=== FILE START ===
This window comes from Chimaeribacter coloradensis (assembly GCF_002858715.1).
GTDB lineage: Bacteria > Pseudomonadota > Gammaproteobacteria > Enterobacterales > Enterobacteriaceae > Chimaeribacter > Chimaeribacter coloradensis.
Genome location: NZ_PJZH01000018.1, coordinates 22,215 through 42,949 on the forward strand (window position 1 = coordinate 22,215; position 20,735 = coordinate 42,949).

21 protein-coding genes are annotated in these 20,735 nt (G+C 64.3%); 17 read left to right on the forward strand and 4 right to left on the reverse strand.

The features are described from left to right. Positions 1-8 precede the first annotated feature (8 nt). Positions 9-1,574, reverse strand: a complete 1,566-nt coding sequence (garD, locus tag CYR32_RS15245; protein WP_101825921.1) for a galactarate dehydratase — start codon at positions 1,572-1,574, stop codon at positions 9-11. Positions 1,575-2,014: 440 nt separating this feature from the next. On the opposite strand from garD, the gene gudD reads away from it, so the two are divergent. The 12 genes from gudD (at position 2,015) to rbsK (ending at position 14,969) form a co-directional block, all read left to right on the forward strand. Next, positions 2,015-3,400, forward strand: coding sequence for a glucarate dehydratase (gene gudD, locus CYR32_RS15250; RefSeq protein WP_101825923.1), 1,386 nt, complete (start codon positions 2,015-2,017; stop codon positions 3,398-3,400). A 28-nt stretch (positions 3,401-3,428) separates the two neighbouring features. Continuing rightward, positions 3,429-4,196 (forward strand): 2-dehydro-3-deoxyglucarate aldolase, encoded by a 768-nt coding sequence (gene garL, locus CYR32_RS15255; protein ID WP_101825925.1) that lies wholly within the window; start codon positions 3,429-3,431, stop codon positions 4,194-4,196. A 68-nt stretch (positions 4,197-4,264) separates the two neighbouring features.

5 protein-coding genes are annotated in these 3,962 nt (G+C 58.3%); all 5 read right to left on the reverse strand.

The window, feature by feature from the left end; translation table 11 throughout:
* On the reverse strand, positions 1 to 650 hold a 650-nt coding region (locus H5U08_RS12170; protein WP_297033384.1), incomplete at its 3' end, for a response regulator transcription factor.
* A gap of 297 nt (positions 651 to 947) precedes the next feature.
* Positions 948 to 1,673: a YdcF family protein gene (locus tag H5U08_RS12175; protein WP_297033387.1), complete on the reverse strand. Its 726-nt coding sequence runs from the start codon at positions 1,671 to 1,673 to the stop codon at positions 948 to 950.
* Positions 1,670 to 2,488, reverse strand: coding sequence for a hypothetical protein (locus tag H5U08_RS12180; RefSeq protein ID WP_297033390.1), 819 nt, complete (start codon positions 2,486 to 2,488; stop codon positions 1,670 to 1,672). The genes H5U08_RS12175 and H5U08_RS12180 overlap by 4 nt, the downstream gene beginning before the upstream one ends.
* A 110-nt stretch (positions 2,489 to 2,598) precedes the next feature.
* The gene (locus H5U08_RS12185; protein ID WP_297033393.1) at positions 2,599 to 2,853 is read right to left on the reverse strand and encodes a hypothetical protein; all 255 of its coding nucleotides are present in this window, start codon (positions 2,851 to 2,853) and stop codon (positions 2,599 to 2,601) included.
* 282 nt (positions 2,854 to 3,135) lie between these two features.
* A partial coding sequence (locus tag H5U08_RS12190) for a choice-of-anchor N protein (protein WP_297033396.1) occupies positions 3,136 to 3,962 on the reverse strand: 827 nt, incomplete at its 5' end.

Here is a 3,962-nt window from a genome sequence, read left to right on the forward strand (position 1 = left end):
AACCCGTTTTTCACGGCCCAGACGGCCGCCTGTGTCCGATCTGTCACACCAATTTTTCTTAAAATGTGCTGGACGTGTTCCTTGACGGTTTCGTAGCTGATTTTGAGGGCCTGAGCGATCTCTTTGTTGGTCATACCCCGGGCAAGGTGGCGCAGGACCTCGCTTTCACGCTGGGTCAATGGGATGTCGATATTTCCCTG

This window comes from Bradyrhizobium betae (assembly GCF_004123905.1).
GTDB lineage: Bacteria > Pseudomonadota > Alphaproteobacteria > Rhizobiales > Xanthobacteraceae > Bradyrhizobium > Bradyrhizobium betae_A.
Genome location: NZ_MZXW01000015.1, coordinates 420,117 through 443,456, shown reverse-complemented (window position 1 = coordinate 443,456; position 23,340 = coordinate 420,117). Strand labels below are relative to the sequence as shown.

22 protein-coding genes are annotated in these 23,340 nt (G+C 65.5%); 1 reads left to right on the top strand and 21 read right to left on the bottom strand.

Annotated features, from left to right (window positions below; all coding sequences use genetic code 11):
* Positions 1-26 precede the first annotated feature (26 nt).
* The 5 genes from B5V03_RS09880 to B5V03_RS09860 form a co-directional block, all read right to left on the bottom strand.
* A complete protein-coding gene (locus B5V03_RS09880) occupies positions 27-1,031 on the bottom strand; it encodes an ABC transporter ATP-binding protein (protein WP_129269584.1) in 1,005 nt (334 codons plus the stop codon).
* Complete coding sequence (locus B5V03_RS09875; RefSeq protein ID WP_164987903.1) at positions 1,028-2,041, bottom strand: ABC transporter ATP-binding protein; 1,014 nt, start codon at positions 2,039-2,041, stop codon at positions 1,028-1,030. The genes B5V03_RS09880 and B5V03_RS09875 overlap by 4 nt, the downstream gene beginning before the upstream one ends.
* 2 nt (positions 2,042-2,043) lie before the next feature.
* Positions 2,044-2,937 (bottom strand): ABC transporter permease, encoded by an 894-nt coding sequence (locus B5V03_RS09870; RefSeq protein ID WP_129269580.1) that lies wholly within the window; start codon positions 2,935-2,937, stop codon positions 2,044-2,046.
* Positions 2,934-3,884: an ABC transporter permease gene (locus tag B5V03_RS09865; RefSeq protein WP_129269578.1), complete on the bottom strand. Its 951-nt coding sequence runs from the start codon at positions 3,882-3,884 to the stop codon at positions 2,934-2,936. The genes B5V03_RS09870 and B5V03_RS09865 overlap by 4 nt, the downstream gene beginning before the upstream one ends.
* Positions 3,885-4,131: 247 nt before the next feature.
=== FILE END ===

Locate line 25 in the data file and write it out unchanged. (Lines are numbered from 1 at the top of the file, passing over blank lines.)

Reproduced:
* A complete protein-coding gene (locus B5V03_RS09880) occupies positions 27-1,031 on the bottom strand; it encodes an ABC transporter ATP-binding protein (protein WP_129269584.1) in 1,005 nt (334 codons plus the stop codon).